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Bodybuilding vs Powerlifting

Bodybuilding vs Powerlifting

For those involved in weight training, there’s a choice that comes somewhere down the line and it’s one between bodybuilding and powerlifting.

So, what’s the difference, and which is going to be the best option for you? They are, of course, both forms of resistance training but powerlifters focus on building strength and bodybuilding training focuses on developing muscle mass and muscle growth.

Let’s take a look at how these differences manifest themselves.

Key Differences Between Bodybuilding Training And Powerlifting Training

If you’re just starting out on building muscle, we’d recommend checking out our strength-building guide for beginners as you have a way to go before you need to decide between these two disciplines.

Otherwise, the first big difference comes in competition.


You can enjoy both competitive bodybuilding and powerlifting competitions and each sport is regulated by a different governing body.

The International Powerlifting Federation and the International Bodybuilding Federation to be precise.

To be the best powerlifter, you need to undertake three types of lift – squat, bench press, and deadlift. The objective is simple, lift as much weight as possible in a single rep. Your best score in each category is added to each other and that’s your “powerlifting total” for the competition.

In bodybuilding competitions, on the other hand, you are not going to be working with weights but instead, you will be judged on your “look” (your physical appearance) in a range of different categories.

Competitive bodybuilders are judged against criteria that decide how much muscle mass is allowed in a category and their ability to carry out the poses assigned to that category.

You may not want to compete but if you do? It’s important to know how each training style differs when it comes to being judged.

Exercise Selection (Muscle Groups)

Both types of lifter will use isolation exercises and weight training to become better but the way they work is quite different.

A powerlifter is all about the bench press, squat, and deadlift, and as such? Every exercise that they do is bent on improving these activities.

Bodybuilders, on the other hand, may use a bench press but there will be much less emphasis on developing excellence in this respect. Instead, they work on different groups of muscles – their back, shoulders, biceps, triceps, glutes and hamstrings.

Technique (Each Muscle Group Is Used Differently)

Aerobic and resistance training are standard parts of nearly every athlete’s technique but a powerlifter will focus on limiting their range of motion as they carry out their three key lifting techniques because this prevents injury when lifting large payloads.

A bodybuilder will do the opposite and look to maximize their range of motion in their exercises – as their posing and hypertrophy requirements demand flexibility and without it? They can injure themselves.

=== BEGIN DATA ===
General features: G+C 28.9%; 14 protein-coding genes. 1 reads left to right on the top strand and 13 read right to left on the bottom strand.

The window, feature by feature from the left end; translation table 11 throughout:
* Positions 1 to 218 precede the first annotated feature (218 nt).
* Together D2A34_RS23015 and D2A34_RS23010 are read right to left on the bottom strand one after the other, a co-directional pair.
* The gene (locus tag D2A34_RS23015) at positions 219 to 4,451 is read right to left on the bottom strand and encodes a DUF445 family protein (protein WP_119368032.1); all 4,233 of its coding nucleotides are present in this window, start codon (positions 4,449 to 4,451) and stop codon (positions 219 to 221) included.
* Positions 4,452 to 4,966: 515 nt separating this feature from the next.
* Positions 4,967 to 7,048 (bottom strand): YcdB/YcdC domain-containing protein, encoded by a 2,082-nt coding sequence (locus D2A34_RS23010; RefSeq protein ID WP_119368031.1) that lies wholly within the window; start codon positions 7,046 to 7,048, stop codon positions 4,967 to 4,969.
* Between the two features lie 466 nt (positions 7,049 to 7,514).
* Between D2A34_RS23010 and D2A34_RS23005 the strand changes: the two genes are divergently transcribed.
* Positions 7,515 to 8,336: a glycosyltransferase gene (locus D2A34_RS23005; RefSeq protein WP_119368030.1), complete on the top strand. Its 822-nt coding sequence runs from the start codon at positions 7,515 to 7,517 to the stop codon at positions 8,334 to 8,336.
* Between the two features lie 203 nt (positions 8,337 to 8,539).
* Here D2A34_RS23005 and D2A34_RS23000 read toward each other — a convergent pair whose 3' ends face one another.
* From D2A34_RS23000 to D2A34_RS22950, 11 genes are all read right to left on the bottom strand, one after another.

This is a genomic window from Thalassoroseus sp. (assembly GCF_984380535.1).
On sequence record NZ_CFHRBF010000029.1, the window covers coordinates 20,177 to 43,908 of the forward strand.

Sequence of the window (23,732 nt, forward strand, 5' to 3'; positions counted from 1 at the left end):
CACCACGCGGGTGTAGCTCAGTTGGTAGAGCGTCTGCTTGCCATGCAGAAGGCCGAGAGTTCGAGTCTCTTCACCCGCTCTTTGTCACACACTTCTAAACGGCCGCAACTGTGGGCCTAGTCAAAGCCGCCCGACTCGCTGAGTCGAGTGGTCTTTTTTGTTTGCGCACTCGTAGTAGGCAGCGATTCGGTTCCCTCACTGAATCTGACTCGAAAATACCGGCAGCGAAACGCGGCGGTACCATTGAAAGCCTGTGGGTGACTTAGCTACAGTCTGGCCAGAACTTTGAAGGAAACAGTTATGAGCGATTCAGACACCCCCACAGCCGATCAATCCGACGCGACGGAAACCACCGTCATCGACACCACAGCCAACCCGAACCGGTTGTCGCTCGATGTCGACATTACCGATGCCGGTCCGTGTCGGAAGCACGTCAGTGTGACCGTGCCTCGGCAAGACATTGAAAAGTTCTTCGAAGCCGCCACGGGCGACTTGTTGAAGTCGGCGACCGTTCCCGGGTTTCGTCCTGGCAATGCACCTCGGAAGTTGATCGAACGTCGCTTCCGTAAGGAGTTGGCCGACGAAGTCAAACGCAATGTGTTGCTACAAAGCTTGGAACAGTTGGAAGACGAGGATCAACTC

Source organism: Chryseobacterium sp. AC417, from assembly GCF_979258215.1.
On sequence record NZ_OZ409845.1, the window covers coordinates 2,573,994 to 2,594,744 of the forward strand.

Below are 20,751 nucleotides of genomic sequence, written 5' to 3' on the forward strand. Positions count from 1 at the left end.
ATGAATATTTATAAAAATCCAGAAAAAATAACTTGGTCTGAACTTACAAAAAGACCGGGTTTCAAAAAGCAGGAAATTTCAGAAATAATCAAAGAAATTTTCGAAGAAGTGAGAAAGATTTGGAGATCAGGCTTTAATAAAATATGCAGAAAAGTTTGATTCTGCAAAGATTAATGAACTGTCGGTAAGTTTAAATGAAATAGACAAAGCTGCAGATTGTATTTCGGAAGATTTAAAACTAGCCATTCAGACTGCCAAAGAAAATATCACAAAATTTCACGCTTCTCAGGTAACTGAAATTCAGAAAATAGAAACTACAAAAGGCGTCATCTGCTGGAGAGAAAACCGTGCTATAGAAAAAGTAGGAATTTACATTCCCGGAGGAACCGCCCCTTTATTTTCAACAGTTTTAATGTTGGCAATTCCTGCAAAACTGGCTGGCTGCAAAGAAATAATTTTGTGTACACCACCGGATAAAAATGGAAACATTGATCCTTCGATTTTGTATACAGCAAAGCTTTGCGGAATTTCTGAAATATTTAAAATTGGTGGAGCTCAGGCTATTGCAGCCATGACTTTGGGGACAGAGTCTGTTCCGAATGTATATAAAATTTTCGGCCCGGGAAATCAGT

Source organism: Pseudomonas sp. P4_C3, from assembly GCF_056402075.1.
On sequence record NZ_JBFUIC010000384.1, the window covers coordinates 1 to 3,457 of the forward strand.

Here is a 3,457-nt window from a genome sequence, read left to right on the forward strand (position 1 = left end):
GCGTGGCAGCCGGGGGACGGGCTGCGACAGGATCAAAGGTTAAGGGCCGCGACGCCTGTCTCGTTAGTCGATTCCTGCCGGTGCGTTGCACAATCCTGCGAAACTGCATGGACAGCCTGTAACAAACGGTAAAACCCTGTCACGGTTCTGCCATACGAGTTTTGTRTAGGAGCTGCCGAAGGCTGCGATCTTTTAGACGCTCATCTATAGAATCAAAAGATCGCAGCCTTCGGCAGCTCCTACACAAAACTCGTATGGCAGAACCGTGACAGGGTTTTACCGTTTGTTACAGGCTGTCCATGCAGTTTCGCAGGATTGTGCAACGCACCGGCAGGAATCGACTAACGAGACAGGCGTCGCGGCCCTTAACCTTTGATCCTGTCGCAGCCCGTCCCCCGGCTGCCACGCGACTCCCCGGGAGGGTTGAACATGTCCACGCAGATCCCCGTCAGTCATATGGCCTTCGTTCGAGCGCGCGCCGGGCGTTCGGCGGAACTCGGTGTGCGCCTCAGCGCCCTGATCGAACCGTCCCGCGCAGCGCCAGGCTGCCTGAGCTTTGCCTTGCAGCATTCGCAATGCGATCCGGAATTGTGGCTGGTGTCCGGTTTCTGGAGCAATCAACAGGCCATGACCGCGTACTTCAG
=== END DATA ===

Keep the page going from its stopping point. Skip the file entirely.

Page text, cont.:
Training Splits And Rep Ranges

As you might expect a powerlifter will train to focus on those three lifting actions only, and typically, will only train one action per day (though there may be many exercises for each action).

They tend to use a fairly low rep range of 1-5 reps to produce strength adaptions.

A bodybuilder, on the other hand, works out 2-3 muscle groups on any given day.

They will use higher reps (6-15) because this is more likely to lead to hypertrophy.

You should note, however, that a bodybuilder can borrow from a powerlifting regime and vice-versa. Sometimes, one needs more muscle, and the other needs more strength.


As you might expect from the two training styles, powerlifting uses more weight than bodybuilding does.

A powerlifter can be expected to use up to 95% of their 1 rep maximum, whereas a bodybuilder may use as little as 65%!

Don’t forget that how much weight you move is not the only thing that influences how hard you work – reps play a part too. Bodybuilders don’t have an easier ride than powerlifters overall.

Rest And Recovery

The higher the percentage of your 1 rep max that you lift? The more your muscle needs to relax before it can take on another set.

A bodybuilder typically takes 1-3 minutes to rest between their sets, whereas a powerlifter may need 3-7 minutes.

Both types of training involve planned recovery cycles where they reduce the muscle building for a period and it may involve lifting weights that are a little lighter than normal or engaging in low-stress exercise activities that take place away from the gym.

Impact On Body Fat

Bodybuilding benefits (see this full list of benefits of bodybuilding) include reducing body fat as you gain muscle size and while maximizing muscle mass is important, it tends to be lean mass.

Powerlifting will also see you lose fat, but less so than bodybuilding because the muscle gain is more focused.

Final Thoughts On Powerlifting Training Vs Bodybuilding Training

Both forms of training are equally valid but bodybuilding aims to deliver more muscle growth and classic powerlifting performance is all about strength training.

Which is best for you? Only you can decide that and it helps to undergo a general program of strength and resistance training prior to making that decision.

If you want to know how a bodybuilding program can turn out – you might want to check out these awesome vegan bodybuilders on Instagram.

Stephen Oliver
Stephen Oliver
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